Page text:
Election officials across the state, from both sides of the aisle, have begged lawmakers to allow for pre-canvassing but gotten nowhere. The funding bill doesn’t include it.
“We’re still avoiding the 800-pound gorilla in the room, and that is pre-canvassing,” said Jim Allen, elections director for Delaware County. “We’re still ignoring how so many other states start this process before 7 a.m. on Election Day — days in advance of Election Day.”
The funding bill wouldn’t allow pre-canvassing ahead of Election Day. The requirement that the vote count continues “without interruption,” however, would create burdens instead of removing them, county officials said.
“The biggest fundamental issue I have with it is we should not be taking on an activity that could compromise the activity of Election Day by pulling staff and resources away,” said Mercer County elections director Thad Hall.
Some wondered how much additional cost it would create and how it would affect the actual amount of usable funding they would receive; some questioned whether “without interruption” means they couldn’t, for example, give their workers a break for dinner.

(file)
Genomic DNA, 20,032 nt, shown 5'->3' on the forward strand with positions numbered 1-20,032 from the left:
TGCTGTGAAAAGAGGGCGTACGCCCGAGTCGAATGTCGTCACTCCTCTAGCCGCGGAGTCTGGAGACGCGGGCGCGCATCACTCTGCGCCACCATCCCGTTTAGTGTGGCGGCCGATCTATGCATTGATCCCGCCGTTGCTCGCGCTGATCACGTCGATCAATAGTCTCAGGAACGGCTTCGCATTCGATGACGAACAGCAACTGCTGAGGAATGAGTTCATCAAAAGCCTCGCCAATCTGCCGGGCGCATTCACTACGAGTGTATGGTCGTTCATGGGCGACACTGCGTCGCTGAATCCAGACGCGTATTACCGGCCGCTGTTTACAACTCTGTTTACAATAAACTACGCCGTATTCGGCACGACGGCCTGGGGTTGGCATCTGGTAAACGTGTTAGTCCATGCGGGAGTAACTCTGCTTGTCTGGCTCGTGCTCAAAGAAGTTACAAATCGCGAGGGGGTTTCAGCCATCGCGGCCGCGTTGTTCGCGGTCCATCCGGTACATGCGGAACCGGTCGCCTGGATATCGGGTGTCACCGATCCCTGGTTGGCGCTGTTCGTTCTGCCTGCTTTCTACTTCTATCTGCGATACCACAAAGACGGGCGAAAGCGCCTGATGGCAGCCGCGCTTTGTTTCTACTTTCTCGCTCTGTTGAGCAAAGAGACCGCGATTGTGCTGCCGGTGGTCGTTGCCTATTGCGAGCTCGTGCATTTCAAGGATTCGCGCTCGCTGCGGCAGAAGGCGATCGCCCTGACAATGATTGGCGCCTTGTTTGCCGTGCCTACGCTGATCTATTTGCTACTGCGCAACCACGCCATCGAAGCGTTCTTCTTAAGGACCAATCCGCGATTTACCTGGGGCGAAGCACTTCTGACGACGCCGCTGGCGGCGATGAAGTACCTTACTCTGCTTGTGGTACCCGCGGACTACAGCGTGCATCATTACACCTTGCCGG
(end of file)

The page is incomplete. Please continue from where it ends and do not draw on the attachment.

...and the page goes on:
Many counties would likely have to hire more workers and rearrange schedules to accommodate around-the-clock vote counts.
A handful of the state’s largest counties counted mail ballots around the clock in the 2020 election but haven’t done so since, saying it’s too expensive and difficult to be worth it. (Some are considering doing so in this November’s midterm elections, given the large volume of ballots expected.)
Uninterrupted counting, some county officials said, would also draw resources away from the reporting of in-person results from polling places. After polls close at 8 p.m., it’s a mad dash to get results collected and published as quickly as possible, and in many counties, the mail ballot counting stops so all attention can be trained on the in-person election night reporting.
“Mixing that all up, that is just a recipe for disaster. We have polling places closing, we’re getting election materials back, we have staff that’s been working since 5:30 in the morning,” said Deeley, the chair of Philadelphia’s election office, the city commissioners. “But now we can’t stop this other piece of work that has to happen? The whole thing is just ridiculous.”
Election proposals swirled during budget season
As lawmakers and Wolf’s office negotiated the state budget, election policy was a sticking point once again.
Banning private funding has been a top priority for legislative Republicans since 2020, when counties received grants from the Center for Tech and Civic Life, fueled by major donations from Facebook founder Mark Zuckerberg.